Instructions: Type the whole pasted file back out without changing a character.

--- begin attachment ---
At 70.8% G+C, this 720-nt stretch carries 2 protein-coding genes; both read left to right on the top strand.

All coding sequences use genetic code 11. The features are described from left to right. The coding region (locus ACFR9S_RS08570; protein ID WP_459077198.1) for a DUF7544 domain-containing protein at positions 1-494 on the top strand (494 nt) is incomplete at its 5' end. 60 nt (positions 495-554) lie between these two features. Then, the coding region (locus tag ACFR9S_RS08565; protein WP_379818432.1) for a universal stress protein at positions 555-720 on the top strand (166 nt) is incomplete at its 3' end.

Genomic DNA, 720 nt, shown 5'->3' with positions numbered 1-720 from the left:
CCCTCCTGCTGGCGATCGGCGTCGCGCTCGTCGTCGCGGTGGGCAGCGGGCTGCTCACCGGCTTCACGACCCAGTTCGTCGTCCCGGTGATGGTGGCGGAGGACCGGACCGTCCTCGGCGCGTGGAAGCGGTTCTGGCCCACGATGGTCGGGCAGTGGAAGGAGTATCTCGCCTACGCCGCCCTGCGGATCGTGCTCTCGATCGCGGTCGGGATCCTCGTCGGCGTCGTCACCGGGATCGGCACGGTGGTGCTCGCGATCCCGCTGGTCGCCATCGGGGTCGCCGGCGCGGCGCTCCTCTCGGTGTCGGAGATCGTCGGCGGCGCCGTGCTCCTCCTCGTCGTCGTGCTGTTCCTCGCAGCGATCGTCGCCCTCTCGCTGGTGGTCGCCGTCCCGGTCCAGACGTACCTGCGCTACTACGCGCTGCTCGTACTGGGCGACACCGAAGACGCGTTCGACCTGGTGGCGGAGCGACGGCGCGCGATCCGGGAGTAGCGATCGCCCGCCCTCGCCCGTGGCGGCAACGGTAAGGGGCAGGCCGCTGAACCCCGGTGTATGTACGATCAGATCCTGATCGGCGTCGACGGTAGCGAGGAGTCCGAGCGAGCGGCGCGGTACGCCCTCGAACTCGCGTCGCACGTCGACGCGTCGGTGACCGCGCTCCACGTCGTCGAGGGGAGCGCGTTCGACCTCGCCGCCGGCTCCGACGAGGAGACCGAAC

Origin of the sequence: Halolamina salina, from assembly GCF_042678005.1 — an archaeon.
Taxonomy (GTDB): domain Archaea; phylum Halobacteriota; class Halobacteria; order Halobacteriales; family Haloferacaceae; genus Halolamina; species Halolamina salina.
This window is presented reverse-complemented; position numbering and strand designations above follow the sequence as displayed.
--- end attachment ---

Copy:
At 70.8% G+C, this 720-nt stretch carries 2 protein-coding genes; both read left to right on the top strand.

All coding sequences use genetic code 11. The features are described from left to right. The coding region (locus ACFR9S_RS08570; protein ID WP_459077198.1) for a DUF7544 domain-containing protein at positions 1-494 on the top strand (494 nt) is incomplete at its 5' end. 60 nt (positions 495-554) lie between these two features. Then, the coding region (locus tag ACFR9S_RS08565; protein WP_379818432.1) for a universal stress protein at positions 555-720 on the top strand (166 nt) is incomplete at its 3' end.

Genomic DNA, 720 nt, shown 5'->3' with positions numbered 1-720 from the left:
CCCTCCTGCTGGCGATCGGCGTCGCGCTCGTCGTCGCGGTGGGCAGCGGGCTGCTCACCGGCTTCACGACCCAGTTCGTCGTCCCGGTGATGGTGGCGGAGGACCGGACCGTCCTCGGCGCGTGGAAGCGGTTCTGGCCCACGATGGTCGGGCAGTGGAAGGAGTATCTCGCCTACGCCGCCCTGCGGATCGTGCTCTCGATCGCGGTCGGGATCCTCGTCGGCGTCGTCACCGGGATCGGCACGGTGGTGCTCGCGATCCCGCTGGTCGCCATCGGGGTCGCCGGCGCGGCGCTCCTCTCGGTGTCGGAGATCGTCGGCGGCGCCGTGCTCCTCCTCGTCGTCGTGCTGTTCCTCGCAGCGATCGTCGCCCTCTCGCTGGTGGTCGCCGTCCCGGTCCAGACGTACCTGCGCTACTACGCGCTGCTCGTACTGGGCGACACCGAAGACGCGTTCGACCTGGTGGCGGAGCGACGGCGCGCGATCCGGGAGTAGCGATCGCCCGCCCTCGCCCGTGGCGGCAACGGTAAGGGGCAGGCCGCTGAACCCCGGTGTATGTACGATCAGATCCTGATCGGCGTCGACGGTAGCGAGGAGTCCGAGCGAGCGGCGCGGTACGCCCTCGAACTCGCGTCGCACGTCGACGCGTCGGTGACCGCGCTCCACGTCGTCGAGGGGAGCGCGTTCGACCTCGCCGCCGGCTCCGACGAGGAGACCGAAC

Origin of the sequence: Halolamina salina, from assembly GCF_042678005.1 — an archaeon.
Taxonomy (GTDB): domain Archaea; phylum Halobacteriota; class Halobacteria; order Halobacteriales; family Haloferacaceae; genus Halolamina; species Halolamina salina.
This window is presented reverse-complemented; position numbering and strand designations above follow the sequence as displayed.